More and more companies are seeing the benefits of employing Six Sigma tools and methodologies to improve their business performance. They recognize that competency in the use of this methodology is a competitive advantage. It moves companies beyond using "gut feelings" as the basis of decision making to the use of facts and data to develop sustainable solutions to business issues. Six Sigma forces you to put the customer first; to focus on what is important to improving customer satisfaction. Effective use of Six Sigma tools can result not only in reductions in cycle time, defects and costs, but they can also result in increased revenue.

There are a few principles that are key to any Six Sigma deployment. First, Six Sigma starts and ends with the customer. It is critical to understand clearly the voice of the customer and to be able to translate that voice into clearly defined needs, which will be the basis of the improvement objective for that customer. Second, the efforts undertaken must be aligned with the business strategy. The need that you are trying to meet must fit with the stated strategy and goals of the business. Third, every task is a process. In Six Sigma terminology Y=f(x), for every output metric or Y you have multiple inputs, or x's. It doesn't matter what task you are doing; making a sales call, taking a customer order or conducting a safety audit, they all have processes associated with them. And process is at the heart of Six Sigma. Fourth, in Six Sigma, our goal is to eliminate defects from the process. As you know, Six Sigma means 3.4 defects per million opportunities. The higher the sigma the better the process is performing. Some examples of this would be: (available in full paper)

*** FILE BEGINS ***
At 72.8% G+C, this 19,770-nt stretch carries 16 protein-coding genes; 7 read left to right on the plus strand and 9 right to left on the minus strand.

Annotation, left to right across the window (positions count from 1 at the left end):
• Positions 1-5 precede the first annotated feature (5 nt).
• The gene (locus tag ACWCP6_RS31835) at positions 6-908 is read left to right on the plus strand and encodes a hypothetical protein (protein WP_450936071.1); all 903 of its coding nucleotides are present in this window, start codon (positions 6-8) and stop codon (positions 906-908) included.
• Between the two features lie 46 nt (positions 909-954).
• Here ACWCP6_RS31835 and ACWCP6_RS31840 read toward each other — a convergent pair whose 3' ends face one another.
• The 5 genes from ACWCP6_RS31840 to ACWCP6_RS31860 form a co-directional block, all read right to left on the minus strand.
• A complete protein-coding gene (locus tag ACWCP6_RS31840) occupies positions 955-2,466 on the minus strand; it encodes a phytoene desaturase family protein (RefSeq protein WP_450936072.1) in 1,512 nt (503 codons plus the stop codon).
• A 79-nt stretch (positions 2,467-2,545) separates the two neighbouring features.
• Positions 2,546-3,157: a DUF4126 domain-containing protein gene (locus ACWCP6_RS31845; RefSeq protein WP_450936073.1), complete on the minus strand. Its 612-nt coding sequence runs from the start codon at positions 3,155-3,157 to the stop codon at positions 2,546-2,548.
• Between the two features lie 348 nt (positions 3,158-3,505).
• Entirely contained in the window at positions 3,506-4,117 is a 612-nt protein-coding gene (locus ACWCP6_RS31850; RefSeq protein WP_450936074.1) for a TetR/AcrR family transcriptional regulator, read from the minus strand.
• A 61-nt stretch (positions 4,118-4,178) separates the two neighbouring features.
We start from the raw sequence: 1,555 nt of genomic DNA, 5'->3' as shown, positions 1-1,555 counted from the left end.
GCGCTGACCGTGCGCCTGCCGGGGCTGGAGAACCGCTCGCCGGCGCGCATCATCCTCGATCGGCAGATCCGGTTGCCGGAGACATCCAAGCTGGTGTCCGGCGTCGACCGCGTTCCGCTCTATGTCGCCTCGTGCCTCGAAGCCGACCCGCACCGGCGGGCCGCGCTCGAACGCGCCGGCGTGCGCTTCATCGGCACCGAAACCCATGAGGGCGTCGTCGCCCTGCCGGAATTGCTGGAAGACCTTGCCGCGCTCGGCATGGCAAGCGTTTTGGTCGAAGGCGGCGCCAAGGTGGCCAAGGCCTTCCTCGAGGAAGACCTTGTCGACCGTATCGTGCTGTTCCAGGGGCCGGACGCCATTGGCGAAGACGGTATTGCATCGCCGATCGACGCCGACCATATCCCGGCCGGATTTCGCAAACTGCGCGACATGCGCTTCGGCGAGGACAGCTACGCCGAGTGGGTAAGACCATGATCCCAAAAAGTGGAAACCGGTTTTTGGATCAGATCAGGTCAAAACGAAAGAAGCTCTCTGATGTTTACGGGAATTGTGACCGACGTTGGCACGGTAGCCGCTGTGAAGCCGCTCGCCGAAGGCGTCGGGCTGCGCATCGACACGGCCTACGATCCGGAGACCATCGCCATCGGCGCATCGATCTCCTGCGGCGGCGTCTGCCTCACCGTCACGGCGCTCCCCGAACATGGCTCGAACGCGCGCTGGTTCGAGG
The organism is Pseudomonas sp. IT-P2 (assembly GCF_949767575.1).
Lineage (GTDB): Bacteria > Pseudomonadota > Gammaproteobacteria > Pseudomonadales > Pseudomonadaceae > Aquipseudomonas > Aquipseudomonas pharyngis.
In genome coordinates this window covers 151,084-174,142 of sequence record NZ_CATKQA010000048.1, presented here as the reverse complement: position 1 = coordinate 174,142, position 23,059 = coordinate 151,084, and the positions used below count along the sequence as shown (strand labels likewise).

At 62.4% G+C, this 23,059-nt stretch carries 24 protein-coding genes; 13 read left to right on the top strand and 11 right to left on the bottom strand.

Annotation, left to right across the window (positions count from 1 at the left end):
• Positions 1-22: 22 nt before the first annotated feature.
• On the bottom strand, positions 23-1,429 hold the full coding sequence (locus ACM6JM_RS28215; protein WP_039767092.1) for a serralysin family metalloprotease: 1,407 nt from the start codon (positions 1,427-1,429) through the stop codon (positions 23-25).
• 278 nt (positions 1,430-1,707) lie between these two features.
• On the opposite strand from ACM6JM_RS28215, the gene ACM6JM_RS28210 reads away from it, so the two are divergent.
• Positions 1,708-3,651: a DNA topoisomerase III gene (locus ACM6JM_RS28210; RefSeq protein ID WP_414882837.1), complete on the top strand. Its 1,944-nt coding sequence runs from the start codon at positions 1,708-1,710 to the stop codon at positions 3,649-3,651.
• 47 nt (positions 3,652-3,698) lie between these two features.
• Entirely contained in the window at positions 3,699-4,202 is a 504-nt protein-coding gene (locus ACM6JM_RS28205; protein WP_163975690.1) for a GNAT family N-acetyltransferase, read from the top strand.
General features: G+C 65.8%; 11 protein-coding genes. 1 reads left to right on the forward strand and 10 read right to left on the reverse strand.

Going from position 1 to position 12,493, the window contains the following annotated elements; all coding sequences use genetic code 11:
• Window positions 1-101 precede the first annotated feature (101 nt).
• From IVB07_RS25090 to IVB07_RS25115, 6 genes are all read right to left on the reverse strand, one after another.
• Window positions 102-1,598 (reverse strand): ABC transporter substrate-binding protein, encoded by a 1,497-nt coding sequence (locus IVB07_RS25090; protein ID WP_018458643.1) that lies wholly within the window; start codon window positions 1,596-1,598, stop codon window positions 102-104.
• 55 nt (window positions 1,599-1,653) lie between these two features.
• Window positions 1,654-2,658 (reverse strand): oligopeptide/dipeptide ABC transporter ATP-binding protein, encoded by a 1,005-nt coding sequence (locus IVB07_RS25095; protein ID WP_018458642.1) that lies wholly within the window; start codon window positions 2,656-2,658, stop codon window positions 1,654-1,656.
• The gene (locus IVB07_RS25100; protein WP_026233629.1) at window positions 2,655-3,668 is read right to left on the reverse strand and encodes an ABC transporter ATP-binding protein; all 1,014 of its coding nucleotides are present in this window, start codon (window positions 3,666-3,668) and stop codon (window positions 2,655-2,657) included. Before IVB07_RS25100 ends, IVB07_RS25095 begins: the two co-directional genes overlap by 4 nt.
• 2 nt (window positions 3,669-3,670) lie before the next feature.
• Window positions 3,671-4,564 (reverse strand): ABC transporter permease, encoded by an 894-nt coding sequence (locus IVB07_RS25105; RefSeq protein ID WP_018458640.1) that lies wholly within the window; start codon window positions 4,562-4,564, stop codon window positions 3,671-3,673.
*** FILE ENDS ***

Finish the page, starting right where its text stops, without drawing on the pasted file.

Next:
We have learned that variation is the enemy in any process and the goal is to reduce variation, which improves the sigma score. Fifth, Six Sigma is a fact-based, data-driven, process for making decisions. The goal is to move away from making anecdotal decisions based on assumptions to making decisions based on data. Rather than assuming where the majority of the defects are occurring in a process the rigor of Six Sigma would cause you to take the time to collect the data that will show you where the problem is occurring. Sixth, the goal of Six Sigma is to add business value in terms of cost savings to the bottom line or revenue growth to the top line. And seventh, Six Sigma drives sustained results. As variation is reduced, plans are put in place to ensure that the process stays in control over time. This is often referred to as sustaining the gains.

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